In a landslide win, Andrés Manuel López of the National Regeneration Party was elected president on 1 July 2018. López is among a small number of presidents to be elected from a party other than the Institutional Revolutionary Party (PRI) since 1938 and the first to be elected by an outright majority since 1988. Commonly referred to by his initials AMLO, López assumes the presidency from President Peña Nieto on December 1, 2018.

US-Mexico Relations

There is a stark contrast between the warm relations of President Peña Nieto and former US president Barack Obama, and sitting President Nieto's relationship with Donald Trump. During Obama's presidency, Mexico was lauded as one of the USA's closest trading partners, with the two governments working together to promote clean energy and protect the environment, with bolstered security cooperation regarding the US–Mexico border. With the advent of Trump, much has changed. During the campaign trail and into his presidency, Trump repeatedly cast aspersions on the character of Mexican immigrants. While the Trump-promised wall between the US and Mexico was nowhere near being constructed during research time, Trump's repeated claims that Mexico would pay for the wall was ridiculed both in the Mexican press and by former president Vicente Fox in a viral video recording. Claiming that Mexico is a threat to the US economy, Trump has also threatened to pull the US out of the NAFTA agreement, which is an additional headache for Mexico's government. President elect López asked that the US/Mexico talks be postponed until he took office, saying he wants the opportunity to negotiate the NAFTA agreement with Trump.

Crime & the 43

Mexico has been struggling with over three decades of increasingly violent activity involving drug gangs, who have corrupted many government officials, politicians and members of the security forces along the way. President Peña Nieto came to power with the stated intention of trying to tackle the root causes of cartel violence at a local level. But according to Mexico's Citizens' Council for Public Security, organized-crime-related killings were happening at a rate of about 23,000 per year in late 2016. The government scored a much-needed triumph when Mexico's most wanted man, Joaquín 'El Chapo' Guzmán, leader of the powerful Sinaloa cartel, was captured in 2014 – and suffered a desperate disaster when he escaped the following year. The government regained some credibility when he was recaptured in early 2016.

The drug gangs don't just ship drugs to the USA. They traffic people too, and kidnap people for ransom, and practice extortion. Mexico has one of the world's highest kidnapping rates, estimated by the country's Human Rights Commission at a staggering 274 per day. The common perception that the authorities are often in league with the cartels is what unleashed the wave of disgust after the Iguala incident.

On September 26, 2014, three trainee teachers from Ayotzinapa in Guerrero state were killed by municipal police in the city of Iguala, and another 43 students disappeared. The event sparked months of protests around the country in an outpouring of Mexicans' anger and grief about the insecurity of their country and the perceived corruption, criminality and impunity of so many in authority. It has now been officially established that the 43 were kidnapped by police, though the government's version that the students were then handed over to cartel members who massacred them after mistaking them for a rival gang has been discredited.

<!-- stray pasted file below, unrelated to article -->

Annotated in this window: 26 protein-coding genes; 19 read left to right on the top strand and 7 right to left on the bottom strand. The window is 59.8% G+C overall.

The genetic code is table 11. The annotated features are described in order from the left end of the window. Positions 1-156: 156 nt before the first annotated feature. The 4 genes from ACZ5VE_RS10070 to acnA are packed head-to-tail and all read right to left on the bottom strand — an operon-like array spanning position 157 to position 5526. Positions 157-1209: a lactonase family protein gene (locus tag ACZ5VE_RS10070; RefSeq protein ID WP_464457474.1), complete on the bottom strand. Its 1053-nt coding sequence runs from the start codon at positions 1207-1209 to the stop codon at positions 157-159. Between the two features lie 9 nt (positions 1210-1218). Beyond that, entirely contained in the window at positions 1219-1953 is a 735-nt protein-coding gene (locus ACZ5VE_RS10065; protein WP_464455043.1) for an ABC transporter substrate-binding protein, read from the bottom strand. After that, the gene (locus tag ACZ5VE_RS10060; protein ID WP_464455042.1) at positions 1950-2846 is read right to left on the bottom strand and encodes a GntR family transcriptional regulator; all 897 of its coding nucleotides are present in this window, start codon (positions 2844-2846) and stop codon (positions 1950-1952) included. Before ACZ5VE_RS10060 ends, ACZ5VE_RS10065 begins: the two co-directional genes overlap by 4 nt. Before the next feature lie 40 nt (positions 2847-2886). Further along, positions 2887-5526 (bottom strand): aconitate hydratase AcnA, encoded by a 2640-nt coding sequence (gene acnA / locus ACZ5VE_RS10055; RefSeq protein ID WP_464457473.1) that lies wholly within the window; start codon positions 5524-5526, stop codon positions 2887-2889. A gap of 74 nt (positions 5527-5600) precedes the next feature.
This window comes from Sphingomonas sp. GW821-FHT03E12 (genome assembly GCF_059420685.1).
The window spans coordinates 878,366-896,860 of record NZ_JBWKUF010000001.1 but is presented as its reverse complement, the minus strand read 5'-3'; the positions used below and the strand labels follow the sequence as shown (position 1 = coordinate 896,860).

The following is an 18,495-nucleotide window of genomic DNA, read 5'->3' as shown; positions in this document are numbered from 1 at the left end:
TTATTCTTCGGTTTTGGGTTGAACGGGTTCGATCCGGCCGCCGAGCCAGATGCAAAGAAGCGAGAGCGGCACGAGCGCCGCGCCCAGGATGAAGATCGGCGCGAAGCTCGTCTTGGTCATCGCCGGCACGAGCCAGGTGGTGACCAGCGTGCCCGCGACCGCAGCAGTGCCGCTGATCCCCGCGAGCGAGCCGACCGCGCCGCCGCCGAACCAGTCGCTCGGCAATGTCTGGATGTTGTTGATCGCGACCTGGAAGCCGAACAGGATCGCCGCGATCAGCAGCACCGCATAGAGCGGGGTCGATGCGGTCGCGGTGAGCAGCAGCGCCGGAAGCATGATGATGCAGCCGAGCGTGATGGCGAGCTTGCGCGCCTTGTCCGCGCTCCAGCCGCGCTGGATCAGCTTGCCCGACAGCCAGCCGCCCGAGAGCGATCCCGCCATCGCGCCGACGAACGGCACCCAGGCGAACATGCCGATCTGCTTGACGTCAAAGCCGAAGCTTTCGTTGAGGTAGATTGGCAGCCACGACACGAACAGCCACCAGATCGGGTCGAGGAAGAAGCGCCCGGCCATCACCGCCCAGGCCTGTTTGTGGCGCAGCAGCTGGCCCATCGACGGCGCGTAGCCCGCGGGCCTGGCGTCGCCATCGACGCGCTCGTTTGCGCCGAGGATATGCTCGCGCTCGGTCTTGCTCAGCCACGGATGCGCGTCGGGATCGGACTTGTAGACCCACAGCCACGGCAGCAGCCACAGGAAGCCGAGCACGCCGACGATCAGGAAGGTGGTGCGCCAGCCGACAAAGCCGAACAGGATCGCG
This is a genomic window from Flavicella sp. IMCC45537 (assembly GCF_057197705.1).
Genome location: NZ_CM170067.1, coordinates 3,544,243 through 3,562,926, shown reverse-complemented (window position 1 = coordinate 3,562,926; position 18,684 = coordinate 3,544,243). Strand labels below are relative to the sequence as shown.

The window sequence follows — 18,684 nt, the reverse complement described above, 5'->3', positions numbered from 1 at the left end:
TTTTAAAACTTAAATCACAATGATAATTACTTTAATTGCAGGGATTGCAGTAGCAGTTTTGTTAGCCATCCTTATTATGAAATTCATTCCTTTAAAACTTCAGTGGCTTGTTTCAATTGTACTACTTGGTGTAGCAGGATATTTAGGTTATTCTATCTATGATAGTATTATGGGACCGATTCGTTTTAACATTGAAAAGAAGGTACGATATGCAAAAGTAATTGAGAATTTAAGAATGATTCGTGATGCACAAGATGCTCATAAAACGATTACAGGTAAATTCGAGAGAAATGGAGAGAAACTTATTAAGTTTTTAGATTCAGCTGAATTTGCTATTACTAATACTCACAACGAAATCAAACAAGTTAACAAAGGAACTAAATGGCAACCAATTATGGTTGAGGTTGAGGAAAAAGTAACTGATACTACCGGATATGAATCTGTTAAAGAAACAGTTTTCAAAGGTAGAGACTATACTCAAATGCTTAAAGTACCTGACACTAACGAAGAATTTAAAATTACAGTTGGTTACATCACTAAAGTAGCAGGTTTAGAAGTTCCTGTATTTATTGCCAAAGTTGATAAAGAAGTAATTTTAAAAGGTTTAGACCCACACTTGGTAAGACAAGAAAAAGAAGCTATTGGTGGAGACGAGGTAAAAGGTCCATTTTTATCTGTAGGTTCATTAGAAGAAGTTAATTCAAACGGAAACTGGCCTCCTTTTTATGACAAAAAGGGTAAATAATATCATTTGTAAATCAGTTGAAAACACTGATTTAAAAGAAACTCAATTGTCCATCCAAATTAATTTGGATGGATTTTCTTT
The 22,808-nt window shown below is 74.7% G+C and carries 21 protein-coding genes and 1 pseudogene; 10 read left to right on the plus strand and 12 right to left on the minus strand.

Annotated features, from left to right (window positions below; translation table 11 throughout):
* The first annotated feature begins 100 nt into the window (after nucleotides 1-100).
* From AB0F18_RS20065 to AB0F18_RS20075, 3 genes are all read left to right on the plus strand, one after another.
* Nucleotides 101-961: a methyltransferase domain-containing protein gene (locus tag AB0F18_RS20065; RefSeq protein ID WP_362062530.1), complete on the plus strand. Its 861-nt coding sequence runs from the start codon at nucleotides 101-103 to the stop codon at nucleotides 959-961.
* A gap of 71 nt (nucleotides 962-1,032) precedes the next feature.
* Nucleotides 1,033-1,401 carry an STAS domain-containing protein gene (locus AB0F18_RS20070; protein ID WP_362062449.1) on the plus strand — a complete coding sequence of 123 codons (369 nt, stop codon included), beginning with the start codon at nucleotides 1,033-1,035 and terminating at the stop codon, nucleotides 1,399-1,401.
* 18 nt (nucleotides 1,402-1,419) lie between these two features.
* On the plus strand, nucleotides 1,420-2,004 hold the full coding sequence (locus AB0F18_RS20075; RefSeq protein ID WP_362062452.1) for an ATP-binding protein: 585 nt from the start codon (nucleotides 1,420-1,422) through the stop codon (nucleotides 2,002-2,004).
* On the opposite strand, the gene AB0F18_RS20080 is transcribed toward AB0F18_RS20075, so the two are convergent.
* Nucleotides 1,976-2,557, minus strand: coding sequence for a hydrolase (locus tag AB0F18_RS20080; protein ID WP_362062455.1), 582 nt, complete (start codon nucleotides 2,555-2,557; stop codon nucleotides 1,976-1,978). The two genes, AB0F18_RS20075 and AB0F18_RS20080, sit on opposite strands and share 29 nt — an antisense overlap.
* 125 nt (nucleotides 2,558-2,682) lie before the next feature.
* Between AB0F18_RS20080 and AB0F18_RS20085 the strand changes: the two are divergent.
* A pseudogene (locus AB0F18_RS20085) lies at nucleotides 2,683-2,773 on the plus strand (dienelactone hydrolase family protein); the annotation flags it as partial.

Independent investigations conducted by the Inter-American Commission on Human Rights and a group of Argentine forensic experts, in conjunction with a data platform provided by the British research group Forensic Architecture, have established that the attacks that night involved highly coordinated local and federal police forces. The level of government involvement is yet to be determined. With the remains of only two students identified to date, the families of the disappeared continue to seek answers.

The Economy

Mexico's ongoing crime problem and international relations aside, the economy has been growing at a fairly steady rate of around 2.5% per year ever since Peña Nieto’s technocrat government embraced market- and investor-friendly reforms in order to boost both production and competition. Opening the oil industry to private investment and competition was a bold move, since the hugely inefficient Pemex, or Petroleos Mexicanos, was state-owned and responsible for around a fifth of the government's budget. The reform paid off, increasing foreign investment and making Mexico's economy less vulnerable to fluctuating oil prices. Laws passed in 2014 finally allowed more competition into telecoms, and other Peña Nieto reforms have involved overhauling the financial system in order to lower borrowing costs and to strengthen competition. However, a growing economy alone has been insufficient in tackling Mexico's endemic corruption problem or the vast wealth inequality, and the wealthiest 10% of the population still earns around 30 times as much as the poorest 10%.

While organized crime has been encroaching on previously untouched parts of Mexico, particularly those popular with tourists, the latter don't seem to be put off. International tourist arrivals in Mexico reached a record 29.3 million in 2014, and the numbers in 2015 and 2016 eclipsed that record.